The impact of austerity on tax collection: one year later and still going backwards
(EPSU Press release 18 December 2014) A year ago, EPSU produced a report on the impact of public budget cuts on tax collection between 2007 and 2011.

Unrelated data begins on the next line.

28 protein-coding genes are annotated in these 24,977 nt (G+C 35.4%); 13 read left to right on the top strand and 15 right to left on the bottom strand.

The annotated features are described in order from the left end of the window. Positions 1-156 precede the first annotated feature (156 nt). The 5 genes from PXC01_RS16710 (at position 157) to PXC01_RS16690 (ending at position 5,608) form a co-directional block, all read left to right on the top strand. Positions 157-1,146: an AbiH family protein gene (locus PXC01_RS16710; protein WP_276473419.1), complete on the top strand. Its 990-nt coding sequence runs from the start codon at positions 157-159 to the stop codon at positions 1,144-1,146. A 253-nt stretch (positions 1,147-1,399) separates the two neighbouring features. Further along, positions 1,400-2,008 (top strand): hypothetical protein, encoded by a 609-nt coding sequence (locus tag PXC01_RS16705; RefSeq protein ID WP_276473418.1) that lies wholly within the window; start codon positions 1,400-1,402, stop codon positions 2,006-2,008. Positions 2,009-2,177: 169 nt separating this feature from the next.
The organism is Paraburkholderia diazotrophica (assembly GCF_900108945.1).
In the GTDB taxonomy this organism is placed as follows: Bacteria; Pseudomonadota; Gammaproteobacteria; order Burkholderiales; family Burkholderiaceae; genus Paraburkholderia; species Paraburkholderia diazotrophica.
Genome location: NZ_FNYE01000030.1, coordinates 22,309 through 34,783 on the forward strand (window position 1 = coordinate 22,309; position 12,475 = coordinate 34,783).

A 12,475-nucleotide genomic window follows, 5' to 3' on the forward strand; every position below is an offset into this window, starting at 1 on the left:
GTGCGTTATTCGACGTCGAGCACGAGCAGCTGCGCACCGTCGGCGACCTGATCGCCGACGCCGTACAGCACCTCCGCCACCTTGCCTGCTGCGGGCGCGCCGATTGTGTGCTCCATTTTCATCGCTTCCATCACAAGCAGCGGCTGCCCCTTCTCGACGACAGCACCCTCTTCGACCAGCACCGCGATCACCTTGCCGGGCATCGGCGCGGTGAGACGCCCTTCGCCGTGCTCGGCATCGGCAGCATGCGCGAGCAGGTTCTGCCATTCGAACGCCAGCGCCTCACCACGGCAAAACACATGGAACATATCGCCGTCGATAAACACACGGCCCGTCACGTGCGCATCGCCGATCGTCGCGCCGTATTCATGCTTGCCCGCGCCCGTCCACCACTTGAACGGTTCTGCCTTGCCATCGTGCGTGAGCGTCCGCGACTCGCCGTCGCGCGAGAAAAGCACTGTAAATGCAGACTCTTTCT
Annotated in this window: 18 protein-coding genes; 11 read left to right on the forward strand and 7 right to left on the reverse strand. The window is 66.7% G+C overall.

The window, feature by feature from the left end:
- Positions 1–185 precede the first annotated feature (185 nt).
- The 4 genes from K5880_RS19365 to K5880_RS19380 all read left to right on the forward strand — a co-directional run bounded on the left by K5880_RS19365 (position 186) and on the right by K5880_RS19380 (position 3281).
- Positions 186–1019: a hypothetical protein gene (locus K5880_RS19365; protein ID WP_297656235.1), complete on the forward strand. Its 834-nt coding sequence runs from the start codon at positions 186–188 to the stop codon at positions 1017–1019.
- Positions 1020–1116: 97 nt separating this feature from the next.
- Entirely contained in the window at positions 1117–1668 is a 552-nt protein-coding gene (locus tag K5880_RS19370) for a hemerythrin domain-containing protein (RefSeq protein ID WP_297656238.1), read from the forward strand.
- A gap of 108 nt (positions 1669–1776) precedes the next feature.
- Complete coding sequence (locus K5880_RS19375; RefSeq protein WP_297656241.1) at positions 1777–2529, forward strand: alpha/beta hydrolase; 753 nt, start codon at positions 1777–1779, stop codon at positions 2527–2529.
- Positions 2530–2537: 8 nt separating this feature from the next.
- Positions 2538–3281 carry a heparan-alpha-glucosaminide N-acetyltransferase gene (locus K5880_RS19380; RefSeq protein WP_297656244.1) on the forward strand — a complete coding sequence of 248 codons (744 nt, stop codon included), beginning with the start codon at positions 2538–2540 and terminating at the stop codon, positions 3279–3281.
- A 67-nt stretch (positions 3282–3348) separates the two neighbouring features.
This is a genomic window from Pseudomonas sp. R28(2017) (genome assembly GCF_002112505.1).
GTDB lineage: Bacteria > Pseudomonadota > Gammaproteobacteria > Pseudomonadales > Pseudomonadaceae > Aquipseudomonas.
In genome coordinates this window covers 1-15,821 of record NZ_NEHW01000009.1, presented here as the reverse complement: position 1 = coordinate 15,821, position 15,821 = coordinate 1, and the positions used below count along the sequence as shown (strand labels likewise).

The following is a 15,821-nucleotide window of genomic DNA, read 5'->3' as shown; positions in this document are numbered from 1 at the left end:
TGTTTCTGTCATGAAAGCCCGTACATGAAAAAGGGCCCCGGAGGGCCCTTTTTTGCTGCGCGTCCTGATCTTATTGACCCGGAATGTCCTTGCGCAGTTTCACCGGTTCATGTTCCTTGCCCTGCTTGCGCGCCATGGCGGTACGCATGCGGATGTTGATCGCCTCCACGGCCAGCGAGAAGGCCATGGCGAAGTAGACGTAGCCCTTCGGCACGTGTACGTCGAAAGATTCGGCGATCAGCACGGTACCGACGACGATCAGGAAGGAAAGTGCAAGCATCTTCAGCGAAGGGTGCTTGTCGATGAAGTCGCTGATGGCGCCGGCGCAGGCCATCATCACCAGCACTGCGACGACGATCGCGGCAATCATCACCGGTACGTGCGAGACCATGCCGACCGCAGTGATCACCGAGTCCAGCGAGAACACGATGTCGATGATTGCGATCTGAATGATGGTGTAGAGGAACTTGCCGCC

The update released today shows that little has changed. Despite the recent appetite for legal measures to fight corporate tax avoidance - no doubt because of the Luxembourg tax leaks -, austerity means that the resources to do so continue to be reduced. It finds that 24 out of 30 states (EU28, Iceland and Norway) cut employment in tax authorities between 2008 and 2012. In the countries where comparable figures are available, a total of 56,865 jobs have been lost, or 9.6% of the 593,000 employees at the start of the period. Two countries, Greece and the UK, cut employment in tax authorities by more than a fifth in four years, and a third, Latvia, cut it by 19.8%. There are some signs that this process is slowing but it has yet to stop, and at least eight countries have made further cuts in 2013 and/or are planning further job reductions in the future. The cuts mean, primarily, fewer audits of large companies and rich individuals, as for the ordinary citizens, tax payment is increasingly automatically processed. “EPSU has long argued about the absurdity of underinvesting in tax administrations who bring back tax revenues to finance public services we need to gain citizens’ trust in fair and efficient tax systems. It is essential to back up EU and international legal measures with investment in tax administrations. This is the key test for EU leaders if they are serious to recoup Europe’s missing € 1000 bn every year.” says Jan Willem Goudriaan, EPSU General Secretary. For more information: Pablo Sanchez, firstname.lastname@example.org 0032 (0) 474 62 66 33 - EPSU update report: "The impact of austerity on tax collection: one year later and still going backwards" commissioned to Labour Research Department